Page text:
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Monday, November 24, 2014

Student Work, Drawing Shadows




 Catalina Arboleda
(CHARCOAL, PASTEL & INK PEN)

IN ORDER TO CREATE SHADOWS, I UTILIZED AS MY MAIN SUBJECT AN OBJECT FORMED BY THREE PLIERS ATTACHED TO EACH OTHER BY ITS SIDES. SOME SHADOWS WERE CREATED USING INK PEN, AS WELL AS CHARCOAL AND PASTEL. THE FINAL SKETCH WAS BUILT UPON THE IDEA OF AN UNREAL WORLD IN WHICH SHADOWS TURN INTO SHAPES IN MOTION FORMED IN PATTERNS AND BIZARRE FACIAL FEATURES. WITH THE NEGATIVE SPACE I TRIED TO CREATE A SENSE OF PROFOUNDNESS MAKING THESE OBJECTS TO OUTSTAND OUT THE PAPER’S SURFACE IN ORDER TO ELEVATE ITS IMPORTANCE IN THE COMPOSITION.







Mahaly Grant
For the Shadows assignment, I wanted to use a space within which I interact on a daily basis. I initially wanted to use a space inside my apartment, but the light was not nearly as drastic as it was on my outdoor porch. Instead of setting up a scene, I simply put the paper down underneath objects which were already outside. For the first 4-5 tracings, I tried to use the natural lighting. However, this proved difficult as the light changed far too quickly and I wasn’t able to keep up with the shadows. Once night fell, I decided to use artificial lighting in order to maintain greater control. Toward the end of the piece, I found it increasingly difficult to keep the shadows coherent and the overlap to a minimum. However, I think the final outcome is fantastic and I’m very proud of it. I think I was able to present the objects on my porch simply by shadows projected by myself and sunlight. Overall, I greatly enjoyed creating this piece as it challenged me and made me pay attention to the movement of shadows.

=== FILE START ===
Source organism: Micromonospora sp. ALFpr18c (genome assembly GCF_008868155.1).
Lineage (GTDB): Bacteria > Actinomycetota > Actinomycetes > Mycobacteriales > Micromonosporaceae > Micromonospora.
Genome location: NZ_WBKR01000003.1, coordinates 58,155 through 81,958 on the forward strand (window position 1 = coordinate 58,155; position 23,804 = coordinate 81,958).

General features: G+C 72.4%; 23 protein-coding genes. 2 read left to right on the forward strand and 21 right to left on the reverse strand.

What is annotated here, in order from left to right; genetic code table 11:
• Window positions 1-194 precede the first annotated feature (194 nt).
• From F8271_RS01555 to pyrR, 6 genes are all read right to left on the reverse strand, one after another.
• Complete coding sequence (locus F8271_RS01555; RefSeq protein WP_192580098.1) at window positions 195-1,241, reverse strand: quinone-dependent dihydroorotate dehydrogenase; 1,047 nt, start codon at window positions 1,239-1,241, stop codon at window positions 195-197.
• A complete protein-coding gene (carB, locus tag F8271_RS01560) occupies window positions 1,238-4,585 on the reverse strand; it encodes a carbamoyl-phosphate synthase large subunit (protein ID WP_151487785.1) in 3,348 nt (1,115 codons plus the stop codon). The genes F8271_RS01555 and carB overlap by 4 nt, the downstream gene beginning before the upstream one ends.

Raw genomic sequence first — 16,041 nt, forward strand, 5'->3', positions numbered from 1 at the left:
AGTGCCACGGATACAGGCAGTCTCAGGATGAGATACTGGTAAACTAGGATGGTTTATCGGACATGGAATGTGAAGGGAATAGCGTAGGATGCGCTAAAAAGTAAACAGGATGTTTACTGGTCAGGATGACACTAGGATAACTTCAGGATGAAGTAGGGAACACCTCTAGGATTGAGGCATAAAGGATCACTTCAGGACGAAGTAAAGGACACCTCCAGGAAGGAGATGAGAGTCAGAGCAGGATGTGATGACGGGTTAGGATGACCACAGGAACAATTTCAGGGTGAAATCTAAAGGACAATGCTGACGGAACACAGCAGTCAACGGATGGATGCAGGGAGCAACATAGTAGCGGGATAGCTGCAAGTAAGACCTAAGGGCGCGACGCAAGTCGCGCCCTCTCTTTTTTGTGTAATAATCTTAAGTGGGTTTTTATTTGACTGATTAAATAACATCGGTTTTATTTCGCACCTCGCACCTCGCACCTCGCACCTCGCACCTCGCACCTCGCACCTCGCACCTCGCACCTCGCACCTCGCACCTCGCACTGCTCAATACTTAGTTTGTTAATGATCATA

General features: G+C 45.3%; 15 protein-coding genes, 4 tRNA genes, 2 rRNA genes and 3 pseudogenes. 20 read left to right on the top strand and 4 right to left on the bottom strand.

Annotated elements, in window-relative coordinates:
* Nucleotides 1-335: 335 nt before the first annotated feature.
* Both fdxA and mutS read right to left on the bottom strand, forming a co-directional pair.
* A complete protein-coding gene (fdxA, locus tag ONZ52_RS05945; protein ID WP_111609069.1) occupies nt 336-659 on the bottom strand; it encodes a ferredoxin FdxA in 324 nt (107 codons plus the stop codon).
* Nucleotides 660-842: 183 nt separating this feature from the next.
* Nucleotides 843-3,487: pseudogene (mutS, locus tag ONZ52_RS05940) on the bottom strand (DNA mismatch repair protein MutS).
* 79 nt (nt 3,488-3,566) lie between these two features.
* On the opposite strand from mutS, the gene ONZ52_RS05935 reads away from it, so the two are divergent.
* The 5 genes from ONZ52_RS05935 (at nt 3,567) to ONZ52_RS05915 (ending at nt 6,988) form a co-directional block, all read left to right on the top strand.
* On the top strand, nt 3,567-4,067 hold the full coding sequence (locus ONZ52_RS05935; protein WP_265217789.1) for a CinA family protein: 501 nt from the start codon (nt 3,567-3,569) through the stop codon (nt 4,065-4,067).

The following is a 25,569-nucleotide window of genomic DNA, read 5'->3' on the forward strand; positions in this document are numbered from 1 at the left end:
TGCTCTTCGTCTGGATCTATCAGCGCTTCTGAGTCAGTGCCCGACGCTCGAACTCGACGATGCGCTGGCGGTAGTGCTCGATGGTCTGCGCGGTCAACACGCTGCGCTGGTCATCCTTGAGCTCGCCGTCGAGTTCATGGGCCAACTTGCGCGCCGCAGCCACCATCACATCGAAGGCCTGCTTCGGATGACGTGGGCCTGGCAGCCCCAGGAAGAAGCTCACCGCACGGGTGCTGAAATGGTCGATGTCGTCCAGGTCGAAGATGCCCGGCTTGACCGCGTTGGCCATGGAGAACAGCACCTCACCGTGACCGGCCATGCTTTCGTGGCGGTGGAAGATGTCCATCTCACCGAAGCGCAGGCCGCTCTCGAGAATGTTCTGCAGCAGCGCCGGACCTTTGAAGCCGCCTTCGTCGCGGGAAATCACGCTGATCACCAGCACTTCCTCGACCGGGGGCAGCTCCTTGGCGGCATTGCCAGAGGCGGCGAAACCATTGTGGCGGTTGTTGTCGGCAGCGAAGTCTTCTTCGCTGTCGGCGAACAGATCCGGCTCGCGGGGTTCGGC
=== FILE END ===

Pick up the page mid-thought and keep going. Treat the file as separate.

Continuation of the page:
Josh Slinski, Student Work






Quick Challenge: Science
Motor oil and drops of water in a glass jar, olive oil and ink on foam board, and fiberglass resin on plants.

Josh Slinski, Student Work


Tanis Montgomery, Student Work


Instead of using newspaper as a ground or as a collage medium as I thought would be the fairly obvious choice, I decided instead to use it as a sculptural material.  I tore newspaper into small pieces, added water, and used a blender to create a pulp and then compressed the pulp into small three-dimensional shapes.  This exercise was, for me, mostly an experiment with the material.  I found that it was very difficult to create forms with flat sides or with any amount of detail, as well as thin or flat objects. Each piece approximately 1.5 inch diameter. 

Tanis Montgomery, Student Work

Final Project
Use work made during quick challenges.
Fall 2013